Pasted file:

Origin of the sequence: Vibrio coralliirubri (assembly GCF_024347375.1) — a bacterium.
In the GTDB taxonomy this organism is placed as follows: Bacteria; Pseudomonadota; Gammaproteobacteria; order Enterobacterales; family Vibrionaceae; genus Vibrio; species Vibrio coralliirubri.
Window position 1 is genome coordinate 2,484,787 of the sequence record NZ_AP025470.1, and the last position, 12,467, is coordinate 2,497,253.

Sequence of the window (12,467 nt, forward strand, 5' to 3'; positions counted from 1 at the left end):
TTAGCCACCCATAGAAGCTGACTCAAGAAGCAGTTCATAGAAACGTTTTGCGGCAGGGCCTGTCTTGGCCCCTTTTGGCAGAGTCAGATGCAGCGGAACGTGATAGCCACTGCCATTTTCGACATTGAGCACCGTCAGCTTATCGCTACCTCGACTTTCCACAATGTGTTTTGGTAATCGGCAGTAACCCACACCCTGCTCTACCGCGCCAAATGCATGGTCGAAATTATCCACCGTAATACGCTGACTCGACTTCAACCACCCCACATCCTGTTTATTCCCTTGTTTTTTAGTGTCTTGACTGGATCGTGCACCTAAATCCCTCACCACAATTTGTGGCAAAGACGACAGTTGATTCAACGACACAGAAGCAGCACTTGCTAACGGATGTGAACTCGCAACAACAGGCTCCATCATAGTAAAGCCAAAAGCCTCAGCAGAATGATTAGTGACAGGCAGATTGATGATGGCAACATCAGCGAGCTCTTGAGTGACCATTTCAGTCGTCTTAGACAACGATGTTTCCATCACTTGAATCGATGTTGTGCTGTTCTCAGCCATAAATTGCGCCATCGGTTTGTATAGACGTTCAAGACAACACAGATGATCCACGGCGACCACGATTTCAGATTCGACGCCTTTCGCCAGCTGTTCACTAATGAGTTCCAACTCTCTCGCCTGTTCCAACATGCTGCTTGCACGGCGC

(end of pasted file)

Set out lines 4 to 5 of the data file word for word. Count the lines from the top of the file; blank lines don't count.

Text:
Sequence of the window (12,467 nt, forward strand, 5' to 3'; positions counted from 1 at the left end):
TTAGCCACCCATAGAAGCTGACTCAAGAAGCAGTTCATAGAAACGTTTTGCGGCAGGGCCTGTCTTGGCCCCTTTTGGCAGAGTCAGATGCAGCGGAACGTGATAGCCACTGCCATTTTCGACATTGAGCACCGTCAGCTTATCGCTACCTCGACTTTCCACAATGTGTTTTGGTAATCGGCAGTAACCCACACCCTGCTCTACCGCGCCAAATGCATGGTCGAAATTATCCACCGTAATACGCTGACTCGACTTCAACCACCCCACATCCTGTTTATTCCCTTGTTTTTTAGTGTCTTGACTGGATCGTGCACCTAAATCCCTCACCACAATTTGTGGCAAAGACGACAGTTGATTCAACGACACAGAAGCAGCACTTGCTAACGGATGTGAACTCGCAACAACAGGCTCCATCATAGTAAAGCCAAAAGCCTCAGCAGAATGATTAGTGACAGGCAGATTGATGATGGCAACATCAGCGAGCTCTTGAGTGACCATTTCAGTCGTCTTAGACAACGATGTTTCCATCACTTGAATCGATGTTGTGCTGTTCTCAGCCATAAATTGCGCCATCGGTTTGTATAGACGTTCAAGACAACACAGATGATCCACGGCGACCACGATTTCAGATTCGACGCCTTTCGCCAGCTGTTCACTAATGAGTTCCAACTCTCTCGCCTGTTCCAACATGCTGCTTGCACGGCGC